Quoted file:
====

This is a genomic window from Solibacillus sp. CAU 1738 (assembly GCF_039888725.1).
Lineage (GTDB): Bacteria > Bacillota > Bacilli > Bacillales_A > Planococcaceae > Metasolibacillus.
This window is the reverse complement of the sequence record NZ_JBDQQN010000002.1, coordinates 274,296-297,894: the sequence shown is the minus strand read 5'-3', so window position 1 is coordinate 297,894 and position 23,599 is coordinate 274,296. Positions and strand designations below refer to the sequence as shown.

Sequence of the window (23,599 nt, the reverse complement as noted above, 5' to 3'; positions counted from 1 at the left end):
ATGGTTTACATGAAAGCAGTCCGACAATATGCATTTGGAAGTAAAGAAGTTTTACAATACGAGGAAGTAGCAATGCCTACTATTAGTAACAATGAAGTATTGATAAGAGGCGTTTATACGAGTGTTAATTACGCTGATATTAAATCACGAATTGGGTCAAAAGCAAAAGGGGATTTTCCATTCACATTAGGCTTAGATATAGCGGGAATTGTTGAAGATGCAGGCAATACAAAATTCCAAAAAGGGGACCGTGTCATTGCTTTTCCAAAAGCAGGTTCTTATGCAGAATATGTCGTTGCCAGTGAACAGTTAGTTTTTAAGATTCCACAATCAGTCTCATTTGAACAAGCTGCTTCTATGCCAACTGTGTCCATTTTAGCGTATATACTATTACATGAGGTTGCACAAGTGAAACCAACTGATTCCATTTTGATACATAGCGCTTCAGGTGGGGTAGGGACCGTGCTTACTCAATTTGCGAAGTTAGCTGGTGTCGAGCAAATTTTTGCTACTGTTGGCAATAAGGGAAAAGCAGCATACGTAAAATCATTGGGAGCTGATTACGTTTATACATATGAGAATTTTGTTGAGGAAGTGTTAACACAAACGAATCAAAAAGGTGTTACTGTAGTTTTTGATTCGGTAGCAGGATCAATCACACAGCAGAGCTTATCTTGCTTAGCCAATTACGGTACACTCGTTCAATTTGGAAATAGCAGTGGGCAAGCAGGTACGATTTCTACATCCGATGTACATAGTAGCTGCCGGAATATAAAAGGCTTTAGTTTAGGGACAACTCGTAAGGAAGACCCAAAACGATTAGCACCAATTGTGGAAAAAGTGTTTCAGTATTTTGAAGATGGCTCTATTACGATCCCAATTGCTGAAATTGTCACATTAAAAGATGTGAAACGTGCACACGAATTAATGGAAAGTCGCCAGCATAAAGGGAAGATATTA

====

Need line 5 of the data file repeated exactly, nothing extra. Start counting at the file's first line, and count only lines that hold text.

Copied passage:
ATGGTTTACATGAAAGCAGTCCGACAATATGCATTTGGAAGTAAAGAAGTTTTACAATACGAGGAAGTAGCAATGCCTACTATTAGTAACAATGAAGTATTGATAAGAGGCGTTTATACGAGTGTTAATTACGCTGATATTAAATCACGAATTGGGTCAAAAGCAAAAGGGGATTTTCCATTCACATTAGGCTTAGATATAGCGGGAATTGTTGAAGATGCAGGCAATACAAAATTCCAAAAAGGGGACCGTGTCATTGCTTTTCCAAAAGCAGGTTCTTATGCAGAATATGTCGTTGCCAGTGAACAGTTAGTTTTTAAGATTCCACAATCAGTCTCATTTGAACAAGCTGCTTCTATGCCAACTGTGTCCATTTTAGCGTATATACTATTACATGAGGTTGCACAAGTGAAACCAACTGATTCCATTTTGATACATAGCGCTTCAGGTGGGGTAGGGACCGTGCTTACTCAATTTGCGAAGTTAGCTGGTGTCGAGCAAATTTTTGCTACTGTTGGCAATAAGGGAAAAGCAGCATACGTAAAATCATTGGGAGCTGATTACGTTTATACATATGAGAATTTTGTTGAGGAAGTGTTAACACAAACGAATCAAAAAGGTGTTACTGTAGTTTTTGATTCGGTAGCAGGATCAATCACACAGCAGAGCTTATCTTGCTTAGCCAATTACGGTACACTCGTTCAATTTGGAAATAGCAGTGGGCAAGCAGGTACGATTTCTACATCCGATGTACATAGTAGCTGCCGGAATATAAAAGGCTTTAGTTTAGGGACAACTCGTAAGGAAGACCCAAAACGATTAGCACCAATTGTGGAAAAAGTGTTTCAGTATTTTGAAGATGGCTCTATTACGATCCCAATTGCTGAAATTGTCACATTAAAAGATGTGAAACGTGCACACGAATTAATGGAAAGTCGCCAGCATAAAGGGAAGATATTA